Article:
Ankle Sprain Nerve Injuries

Up to 85 percent of ankle sprains are caused by the foot turning inward.  More than just the ligaments are harmed in an ankle sprain.  Bones, joints and their capsules, muscles and tendons, and nerves can be injured.  The latter can result in numbness, tingling, burning, radiating/shooting pain, cramping, weakness or motor function deficits.  Fifteen percent of all grade 2 and 3 ankle sprains have some level of peroneal nerve damage, resulting in tingling/burning along the nerve’s course or decreased pedal sensation in the nerve’s area of distribution.  Grade II ankle sprains resulted in peroneal and tibial nerve injury in 17 and 10 percent of patients studied respectively.  These injury rates increased to 86 percent for the peroneal nerve and 83 percent for the tibial nerve in grade III sprains.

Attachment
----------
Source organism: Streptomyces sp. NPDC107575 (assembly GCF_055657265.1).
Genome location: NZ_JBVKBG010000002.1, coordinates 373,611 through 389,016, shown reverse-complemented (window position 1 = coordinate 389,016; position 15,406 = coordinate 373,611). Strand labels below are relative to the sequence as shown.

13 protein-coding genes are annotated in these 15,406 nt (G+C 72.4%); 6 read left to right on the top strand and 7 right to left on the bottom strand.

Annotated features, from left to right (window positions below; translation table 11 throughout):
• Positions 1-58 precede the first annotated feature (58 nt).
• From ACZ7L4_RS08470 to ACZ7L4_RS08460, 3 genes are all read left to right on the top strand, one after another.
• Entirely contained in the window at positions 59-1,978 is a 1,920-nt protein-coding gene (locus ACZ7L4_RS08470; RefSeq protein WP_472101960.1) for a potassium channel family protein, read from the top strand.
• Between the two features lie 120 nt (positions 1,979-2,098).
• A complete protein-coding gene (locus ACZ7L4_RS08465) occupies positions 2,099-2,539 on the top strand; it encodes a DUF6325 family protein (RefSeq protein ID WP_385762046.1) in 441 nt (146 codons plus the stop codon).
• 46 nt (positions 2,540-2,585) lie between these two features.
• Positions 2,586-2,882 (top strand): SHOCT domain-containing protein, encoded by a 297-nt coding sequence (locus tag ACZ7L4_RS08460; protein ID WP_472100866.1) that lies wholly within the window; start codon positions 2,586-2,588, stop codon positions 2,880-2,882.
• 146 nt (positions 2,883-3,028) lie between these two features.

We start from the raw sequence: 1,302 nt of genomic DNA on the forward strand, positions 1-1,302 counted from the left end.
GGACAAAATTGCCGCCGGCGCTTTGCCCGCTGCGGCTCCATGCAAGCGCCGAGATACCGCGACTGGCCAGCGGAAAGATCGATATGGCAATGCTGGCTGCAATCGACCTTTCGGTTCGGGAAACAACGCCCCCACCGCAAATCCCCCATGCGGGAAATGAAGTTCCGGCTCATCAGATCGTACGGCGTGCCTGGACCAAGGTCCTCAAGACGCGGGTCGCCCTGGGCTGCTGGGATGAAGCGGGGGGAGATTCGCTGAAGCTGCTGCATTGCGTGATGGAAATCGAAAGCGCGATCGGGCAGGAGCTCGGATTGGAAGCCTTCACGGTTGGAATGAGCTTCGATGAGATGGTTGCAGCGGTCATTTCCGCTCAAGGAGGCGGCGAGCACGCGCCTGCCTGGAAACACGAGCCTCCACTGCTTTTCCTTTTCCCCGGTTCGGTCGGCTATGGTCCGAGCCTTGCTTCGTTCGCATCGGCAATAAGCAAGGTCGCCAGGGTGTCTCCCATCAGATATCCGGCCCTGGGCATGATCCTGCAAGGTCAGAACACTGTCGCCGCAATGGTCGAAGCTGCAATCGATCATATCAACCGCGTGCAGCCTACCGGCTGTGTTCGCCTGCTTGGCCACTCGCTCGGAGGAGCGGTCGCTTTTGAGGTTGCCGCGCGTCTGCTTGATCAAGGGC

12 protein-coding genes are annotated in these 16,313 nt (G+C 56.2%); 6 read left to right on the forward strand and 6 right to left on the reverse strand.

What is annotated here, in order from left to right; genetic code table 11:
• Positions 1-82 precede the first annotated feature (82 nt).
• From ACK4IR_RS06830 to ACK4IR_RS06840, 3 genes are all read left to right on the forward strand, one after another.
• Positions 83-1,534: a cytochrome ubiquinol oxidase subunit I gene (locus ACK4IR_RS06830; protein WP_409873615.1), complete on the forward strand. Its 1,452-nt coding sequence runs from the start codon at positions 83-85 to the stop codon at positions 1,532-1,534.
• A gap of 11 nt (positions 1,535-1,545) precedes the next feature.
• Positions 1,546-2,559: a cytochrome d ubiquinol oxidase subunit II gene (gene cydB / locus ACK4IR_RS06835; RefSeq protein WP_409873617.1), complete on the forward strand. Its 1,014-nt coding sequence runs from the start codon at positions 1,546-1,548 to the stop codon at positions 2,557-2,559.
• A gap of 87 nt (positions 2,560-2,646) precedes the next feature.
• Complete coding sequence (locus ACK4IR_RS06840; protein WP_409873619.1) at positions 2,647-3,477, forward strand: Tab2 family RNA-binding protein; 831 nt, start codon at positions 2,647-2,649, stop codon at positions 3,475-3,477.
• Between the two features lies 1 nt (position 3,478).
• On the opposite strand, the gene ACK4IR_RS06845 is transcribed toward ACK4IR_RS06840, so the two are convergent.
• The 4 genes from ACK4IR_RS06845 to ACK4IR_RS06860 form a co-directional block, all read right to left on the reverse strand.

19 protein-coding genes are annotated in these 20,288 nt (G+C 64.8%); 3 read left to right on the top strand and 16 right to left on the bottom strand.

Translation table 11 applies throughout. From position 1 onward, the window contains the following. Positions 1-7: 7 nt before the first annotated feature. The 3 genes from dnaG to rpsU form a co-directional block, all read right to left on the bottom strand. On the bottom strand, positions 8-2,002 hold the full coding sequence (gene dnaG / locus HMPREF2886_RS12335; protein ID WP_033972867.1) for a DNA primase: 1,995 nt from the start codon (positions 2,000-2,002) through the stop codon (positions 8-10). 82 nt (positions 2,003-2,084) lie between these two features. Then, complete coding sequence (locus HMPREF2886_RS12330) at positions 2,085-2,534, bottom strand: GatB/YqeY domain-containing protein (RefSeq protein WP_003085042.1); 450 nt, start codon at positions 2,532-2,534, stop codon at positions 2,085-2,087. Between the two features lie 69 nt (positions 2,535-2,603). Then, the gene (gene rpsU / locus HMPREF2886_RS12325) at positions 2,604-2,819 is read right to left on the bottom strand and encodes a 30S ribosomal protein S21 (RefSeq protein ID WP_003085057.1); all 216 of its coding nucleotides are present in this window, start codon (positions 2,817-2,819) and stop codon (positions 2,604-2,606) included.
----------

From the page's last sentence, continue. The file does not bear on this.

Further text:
It is important to see Dr. John Hoy at the Seattle Foot and Ankle Center in Seattle, Washington when an ankle sprain happens to treat any nerve injuries.  Nerve injuries untreated can cause drop foot and complex regional pain syndrome (CRPS).

Treatments for ankle sprain nerve injuries include:

  1. Elevation and ice to decrease the localized swelling and external environmental pressure on the nerve.
  2. Immobilization, daily and nightly, allows removal of the aggravating motions.
  3. Topical non-steroidal anti-inflammatory drugs (NSAIDs) or topical medications such as lidocaine, capsaicin, and topical diclofenac 1-2%
  4. Oral medications including gabapentin, pregabalin (Lyrica, Pfizer), amitriptyline and clonazepam (Klonopin, Genentech)
  5. Local corticosteroid injection at the point of entrapment
  6. Physical therapy and manual therapy
  7. Surgery.